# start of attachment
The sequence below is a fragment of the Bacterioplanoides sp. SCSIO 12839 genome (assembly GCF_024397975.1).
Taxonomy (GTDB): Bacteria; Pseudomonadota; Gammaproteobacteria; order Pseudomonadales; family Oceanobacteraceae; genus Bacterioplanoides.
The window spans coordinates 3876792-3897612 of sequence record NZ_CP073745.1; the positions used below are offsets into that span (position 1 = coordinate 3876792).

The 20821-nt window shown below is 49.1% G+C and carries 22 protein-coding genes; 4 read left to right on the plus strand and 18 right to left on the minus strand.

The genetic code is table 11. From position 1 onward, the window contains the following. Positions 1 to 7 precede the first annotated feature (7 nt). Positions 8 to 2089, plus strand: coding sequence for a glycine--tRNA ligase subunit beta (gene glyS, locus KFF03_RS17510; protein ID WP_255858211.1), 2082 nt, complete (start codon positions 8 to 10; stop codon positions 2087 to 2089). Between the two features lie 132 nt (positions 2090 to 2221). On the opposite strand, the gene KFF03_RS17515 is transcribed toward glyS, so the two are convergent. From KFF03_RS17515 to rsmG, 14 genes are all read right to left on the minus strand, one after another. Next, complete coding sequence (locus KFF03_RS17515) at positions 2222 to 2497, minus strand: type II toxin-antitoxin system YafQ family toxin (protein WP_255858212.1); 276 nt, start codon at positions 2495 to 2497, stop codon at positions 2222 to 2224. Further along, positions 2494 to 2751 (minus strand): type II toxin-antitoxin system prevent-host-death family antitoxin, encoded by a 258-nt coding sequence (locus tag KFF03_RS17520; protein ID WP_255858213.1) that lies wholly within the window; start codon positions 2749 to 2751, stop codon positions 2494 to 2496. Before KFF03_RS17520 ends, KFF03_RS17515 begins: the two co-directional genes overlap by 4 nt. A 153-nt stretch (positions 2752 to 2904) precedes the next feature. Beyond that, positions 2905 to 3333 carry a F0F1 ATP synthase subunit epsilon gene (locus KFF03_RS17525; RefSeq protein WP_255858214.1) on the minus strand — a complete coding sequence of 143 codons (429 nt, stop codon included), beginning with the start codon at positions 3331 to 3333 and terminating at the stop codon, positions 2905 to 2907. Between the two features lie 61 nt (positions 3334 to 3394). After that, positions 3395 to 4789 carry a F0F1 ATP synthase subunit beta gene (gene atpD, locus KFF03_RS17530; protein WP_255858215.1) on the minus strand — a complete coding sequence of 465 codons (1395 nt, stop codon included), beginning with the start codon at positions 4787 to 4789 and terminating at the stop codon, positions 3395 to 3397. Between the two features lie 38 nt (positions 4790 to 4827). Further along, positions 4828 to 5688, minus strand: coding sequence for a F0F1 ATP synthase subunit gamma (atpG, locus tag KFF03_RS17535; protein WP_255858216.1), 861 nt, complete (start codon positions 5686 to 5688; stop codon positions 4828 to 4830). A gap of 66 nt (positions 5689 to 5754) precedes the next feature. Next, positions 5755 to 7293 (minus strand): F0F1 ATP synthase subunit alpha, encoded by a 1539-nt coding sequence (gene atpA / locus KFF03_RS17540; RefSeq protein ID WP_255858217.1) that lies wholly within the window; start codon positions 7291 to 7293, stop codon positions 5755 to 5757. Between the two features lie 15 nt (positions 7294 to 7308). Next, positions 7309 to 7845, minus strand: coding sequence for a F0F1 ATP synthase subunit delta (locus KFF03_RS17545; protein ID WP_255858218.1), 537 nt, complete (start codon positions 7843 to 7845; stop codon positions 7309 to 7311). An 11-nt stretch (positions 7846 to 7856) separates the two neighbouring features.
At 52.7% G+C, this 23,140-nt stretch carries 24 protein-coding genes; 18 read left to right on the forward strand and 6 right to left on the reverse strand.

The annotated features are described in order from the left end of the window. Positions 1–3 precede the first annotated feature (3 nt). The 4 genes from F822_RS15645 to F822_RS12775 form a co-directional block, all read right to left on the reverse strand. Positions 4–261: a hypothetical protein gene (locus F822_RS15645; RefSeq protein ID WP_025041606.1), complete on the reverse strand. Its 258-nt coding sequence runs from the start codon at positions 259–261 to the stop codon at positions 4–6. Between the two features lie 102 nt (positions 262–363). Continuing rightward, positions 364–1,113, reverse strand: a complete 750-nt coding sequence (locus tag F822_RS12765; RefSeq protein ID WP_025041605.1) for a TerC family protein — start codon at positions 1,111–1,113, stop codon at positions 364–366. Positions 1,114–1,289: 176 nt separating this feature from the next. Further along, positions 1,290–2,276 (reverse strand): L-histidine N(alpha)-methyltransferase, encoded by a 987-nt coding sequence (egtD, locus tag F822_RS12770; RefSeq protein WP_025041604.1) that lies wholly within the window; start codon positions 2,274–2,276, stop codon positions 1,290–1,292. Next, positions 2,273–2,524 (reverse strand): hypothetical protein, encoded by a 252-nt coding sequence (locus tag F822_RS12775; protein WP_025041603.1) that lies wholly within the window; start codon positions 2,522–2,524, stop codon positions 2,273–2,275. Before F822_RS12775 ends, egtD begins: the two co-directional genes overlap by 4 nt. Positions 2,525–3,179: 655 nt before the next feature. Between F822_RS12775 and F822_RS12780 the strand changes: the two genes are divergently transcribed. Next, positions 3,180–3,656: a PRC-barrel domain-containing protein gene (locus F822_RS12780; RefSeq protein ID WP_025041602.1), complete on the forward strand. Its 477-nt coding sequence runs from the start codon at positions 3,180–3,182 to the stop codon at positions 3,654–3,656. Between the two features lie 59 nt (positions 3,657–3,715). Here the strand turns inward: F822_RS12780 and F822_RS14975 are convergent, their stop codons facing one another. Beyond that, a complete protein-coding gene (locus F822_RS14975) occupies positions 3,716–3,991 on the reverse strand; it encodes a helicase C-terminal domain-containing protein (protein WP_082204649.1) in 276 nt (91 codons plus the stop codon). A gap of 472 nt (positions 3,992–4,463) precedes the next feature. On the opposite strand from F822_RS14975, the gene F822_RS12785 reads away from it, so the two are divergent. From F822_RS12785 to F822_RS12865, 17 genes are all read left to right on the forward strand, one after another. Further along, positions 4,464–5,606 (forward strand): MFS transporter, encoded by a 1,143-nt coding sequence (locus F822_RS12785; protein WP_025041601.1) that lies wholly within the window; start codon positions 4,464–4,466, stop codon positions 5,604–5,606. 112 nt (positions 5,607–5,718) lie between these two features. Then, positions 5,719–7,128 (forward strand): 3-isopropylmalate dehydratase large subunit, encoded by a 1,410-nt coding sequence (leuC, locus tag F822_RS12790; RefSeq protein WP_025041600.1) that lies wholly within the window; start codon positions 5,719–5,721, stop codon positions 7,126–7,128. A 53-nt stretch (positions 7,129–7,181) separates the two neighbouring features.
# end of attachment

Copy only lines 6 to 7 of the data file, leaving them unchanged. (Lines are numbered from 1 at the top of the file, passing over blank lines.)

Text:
At 52.7% G+C, this 23,140-nt stretch carries 24 protein-coding genes; 18 read left to right on the forward strand and 6 right to left on the reverse strand.

The annotated features are described in order from the left end of the window. Positions 1–3 precede the first annotated feature (3 nt). The 4 genes from F822_RS15645 to F822_RS12775 form a co-directional block, all read right to left on the reverse strand. Positions 4–261: a hypothetical protein gene (locus F822_RS15645; RefSeq protein ID WP_025041606.1), complete on the reverse strand. Its 258-nt coding sequence runs from the start codon at positions 259–261 to the stop codon at positions 4–6. Between the two features lie 102 nt (positions 262–363). Continuing rightward, positions 364–1,113, reverse strand: a complete 750-nt coding sequence (locus tag F822_RS12765; RefSeq protein ID WP_025041605.1) for a TerC family protein — start codon at positions 1,111–1,113, stop codon at positions 364–366. Positions 1,114–1,289: 176 nt separating this feature from the next. Further along, positions 1,290–2,276 (reverse strand): L-histidine N(alpha)-methyltransferase, encoded by a 987-nt coding sequence (egtD, locus tag F822_RS12770; RefSeq protein WP_025041604.1) that lies wholly within the window; start codon positions 2,274–2,276, stop codon positions 1,290–1,292. Next, positions 2,273–2,524 (reverse strand): hypothetical protein, encoded by a 252-nt coding sequence (locus tag F822_RS12775; protein WP_025041603.1) that lies wholly within the window; start codon positions 2,522–2,524, stop codon positions 2,273–2,275. Before F822_RS12775 ends, egtD begins: the two co-directional genes overlap by 4 nt. Positions 2,525–3,179: 655 nt before the next feature. Between F822_RS12775 and F822_RS12780 the strand changes: the two genes are divergently transcribed. Next, positions 3,180–3,656: a PRC-barrel domain-containing protein gene (locus F822_RS12780; RefSeq protein ID WP_025041602.1), complete on the forward strand. Its 477-nt coding sequence runs from the start codon at positions 3,180–3,182 to the stop codon at positions 3,654–3,656. Between the two features lie 59 nt (positions 3,657–3,715). Here the strand turns inward: F822_RS12780 and F822_RS14975 are convergent, their stop codons facing one another. Beyond that, a complete protein-coding gene (locus F822_RS14975) occupies positions 3,716–3,991 on the reverse strand; it encodes a helicase C-terminal domain-containing protein (protein WP_082204649.1) in 276 nt (91 codons plus the stop codon). A gap of 472 nt (positions 3,992–4,463) precedes the next feature. On the opposite strand from F822_RS14975, the gene F822_RS12785 reads away from it, so the two are divergent. From F822_RS12785 to F822_RS12865, 17 genes are all read left to right on the forward strand, one after another. Further along, positions 4,464–5,606 (forward strand): MFS transporter, encoded by a 1,143-nt coding sequence (locus F822_RS12785; protein WP_025041601.1) that lies wholly within the window; start codon positions 4,464–4,466, stop codon positions 5,604–5,606. 112 nt (positions 5,607–5,718) lie between these two features. Then, positions 5,719–7,128 (forward strand): 3-isopropylmalate dehydratase large subunit, encoded by a 1,410-nt coding sequence (leuC, locus tag F822_RS12790; RefSeq protein WP_025041600.1) that lies wholly within the window; start codon positions 5,719–5,721, stop codon positions 7,126–7,128. A 53-nt stretch (positions 7,129–7,181) separates the two neighbouring features.